I was in B&N tonight and picked up Lord and Lady Spy by Shana Galen and A Lily Among the Thorns by Rose Lerner (I liked her In for a Penny very much) and will probably read those this week.

    Reply
  41. I’ve been bingeing on Tasha Alexander and CS Harris, plus of course the most recent Balogh, Robb, Roberts, Krentz, and Stuart. Yes, Reading Holiday for me, too!

    Reply
  42. I’ve been bingeing on Tasha Alexander and CS Harris, plus of course the most recent Balogh, Robb, Roberts, Krentz, and Stuart. Yes, Reading Holiday for me, too!

    Reply
  43. I’ve been bingeing on Tasha Alexander and CS Harris, plus of course the most recent Balogh, Robb, Roberts, Krentz, and Stuart. Yes, Reading Holiday for me, too!

    Reply
  44. I’ve been bingeing on Tasha Alexander and CS Harris, plus of course the most recent Balogh, Robb, Roberts, Krentz, and Stuart. Yes, Reading Holiday for me, too!

    Reply
  45. I’ve been bingeing on Tasha Alexander and CS Harris, plus of course the most recent Balogh, Robb, Roberts, Krentz, and Stuart. Yes, Reading Holiday for me, too!

    Reply
  46. I’m a big fan of historical mysteries, and I have Cara/Andrea to thank for her recommendation of Imogen Robertson’s Georgian-set series. The characters are quite marvelous, but the books are at times quite dark. In that they are similar to C.S. Harris’ Sebastian St Cyr stories, but I love them both.
    If you are looking for a non-romance page-turner, I recommend Abraham Verghese’s “Cutting for Stone”. It’s a wonderful, captivating book until the very end and is an example of why I laugh when people say romances have contrived endings. Until those last few pages, however, it’s vivid and exciting, with marvelous 3-dimensional characters, and located in an exotic (to me at least) setting.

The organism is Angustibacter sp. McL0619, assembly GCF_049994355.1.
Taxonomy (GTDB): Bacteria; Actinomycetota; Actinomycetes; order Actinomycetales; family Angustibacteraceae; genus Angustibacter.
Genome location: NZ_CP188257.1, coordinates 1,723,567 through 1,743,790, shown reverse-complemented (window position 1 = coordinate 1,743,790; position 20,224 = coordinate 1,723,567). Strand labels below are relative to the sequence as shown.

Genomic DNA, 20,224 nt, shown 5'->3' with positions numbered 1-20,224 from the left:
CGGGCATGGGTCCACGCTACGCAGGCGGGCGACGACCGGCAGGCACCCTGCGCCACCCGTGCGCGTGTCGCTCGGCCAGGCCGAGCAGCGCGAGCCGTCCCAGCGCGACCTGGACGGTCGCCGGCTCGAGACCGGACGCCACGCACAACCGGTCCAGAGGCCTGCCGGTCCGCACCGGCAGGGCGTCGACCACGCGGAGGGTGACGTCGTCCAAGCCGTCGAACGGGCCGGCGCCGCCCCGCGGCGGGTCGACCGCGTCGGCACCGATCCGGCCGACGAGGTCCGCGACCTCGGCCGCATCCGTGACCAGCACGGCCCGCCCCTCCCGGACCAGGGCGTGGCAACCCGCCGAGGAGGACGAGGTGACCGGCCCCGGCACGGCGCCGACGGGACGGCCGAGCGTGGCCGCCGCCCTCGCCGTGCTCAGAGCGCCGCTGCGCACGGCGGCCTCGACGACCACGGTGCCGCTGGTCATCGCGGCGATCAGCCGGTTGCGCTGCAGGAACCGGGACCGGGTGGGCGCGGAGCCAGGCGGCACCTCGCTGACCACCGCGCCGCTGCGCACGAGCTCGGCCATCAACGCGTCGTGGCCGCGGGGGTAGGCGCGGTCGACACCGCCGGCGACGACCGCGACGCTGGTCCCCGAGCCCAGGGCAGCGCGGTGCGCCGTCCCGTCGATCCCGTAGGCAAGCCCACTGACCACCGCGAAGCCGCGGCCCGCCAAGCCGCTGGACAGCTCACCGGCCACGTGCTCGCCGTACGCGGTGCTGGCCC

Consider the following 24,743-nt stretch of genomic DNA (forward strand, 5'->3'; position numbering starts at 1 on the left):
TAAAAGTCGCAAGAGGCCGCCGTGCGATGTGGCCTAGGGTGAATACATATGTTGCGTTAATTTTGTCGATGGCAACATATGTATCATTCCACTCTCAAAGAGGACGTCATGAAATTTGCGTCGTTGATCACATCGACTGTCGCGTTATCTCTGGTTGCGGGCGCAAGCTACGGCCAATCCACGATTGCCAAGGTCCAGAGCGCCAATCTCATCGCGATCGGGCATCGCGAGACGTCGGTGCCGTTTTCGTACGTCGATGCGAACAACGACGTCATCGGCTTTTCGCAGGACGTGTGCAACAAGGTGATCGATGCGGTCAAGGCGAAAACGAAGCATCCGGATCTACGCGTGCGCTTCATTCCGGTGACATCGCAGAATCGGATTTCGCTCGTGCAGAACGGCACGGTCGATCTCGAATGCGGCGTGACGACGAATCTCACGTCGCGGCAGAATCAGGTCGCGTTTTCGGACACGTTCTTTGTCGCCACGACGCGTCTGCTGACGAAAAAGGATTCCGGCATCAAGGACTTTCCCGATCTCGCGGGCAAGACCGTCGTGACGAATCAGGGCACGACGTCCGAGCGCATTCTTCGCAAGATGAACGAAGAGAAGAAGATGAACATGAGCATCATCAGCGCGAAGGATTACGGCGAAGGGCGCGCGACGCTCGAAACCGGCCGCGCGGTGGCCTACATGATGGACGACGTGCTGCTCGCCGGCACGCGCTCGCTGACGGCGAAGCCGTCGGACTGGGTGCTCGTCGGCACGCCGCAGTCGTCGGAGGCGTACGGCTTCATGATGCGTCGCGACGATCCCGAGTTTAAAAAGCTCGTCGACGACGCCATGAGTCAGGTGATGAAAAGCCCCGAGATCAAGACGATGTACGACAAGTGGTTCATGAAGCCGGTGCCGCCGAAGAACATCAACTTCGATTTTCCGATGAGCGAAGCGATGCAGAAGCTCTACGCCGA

Reply
  47. I’m a big fan of historical mysteries, and I have Cara/Andrea to thank for her recommendation of Imogen Robertson’s Georgian-set series. The characters are quite marvelous, but the books are at times quite dark. In that they are similar to C.S. Harris’ Sebastian St Cyr stories, but I love them both.
    If you are looking for a non-romance page-turner, I recommend Abraham Verghese’s “Cutting for Stone”. It’s a wonderful, captivating book until the very end and is an example of why I laugh when people say romances have contrived endings. Until those last few pages, however, it’s vivid and exciting, with marvelous 3-dimensional characters, and located in an exotic (to me at least) setting.

    Reply
  48. I’m a big fan of historical mysteries, and I have Cara/Andrea to thank for her recommendation of Imogen Robertson’s Georgian-set series. The characters are quite marvelous, but the books are at times quite dark. In that they are similar to C.S. Harris’ Sebastian St Cyr stories, but I love them both.
    If you are looking for a non-romance page-turner, I recommend Abraham Verghese’s “Cutting for Stone”. It’s a wonderful, captivating book until the very end and is an example of why I laugh when people say romances have contrived endings. Until those last few pages, however, it’s vivid and exciting, with marvelous 3-dimensional characters, and located in an exotic (to me at least) setting.

    Reply
  49. I’m a big fan of historical mysteries, and I have Cara/Andrea to thank for her recommendation of Imogen Robertson’s Georgian-set series. The characters are quite marvelous, but the books are at times quite dark. In that they are similar to C.S. Harris’ Sebastian St Cyr stories, but I love them both.
    If you are looking for a non-romance page-turner, I recommend Abraham Verghese’s “Cutting for Stone”. It’s a wonderful, captivating book until the very end and is an example of why I laugh when people say romances have contrived endings. Until those last few pages, however, it’s vivid and exciting, with marvelous 3-dimensional characters, and located in an exotic (to me at least) setting.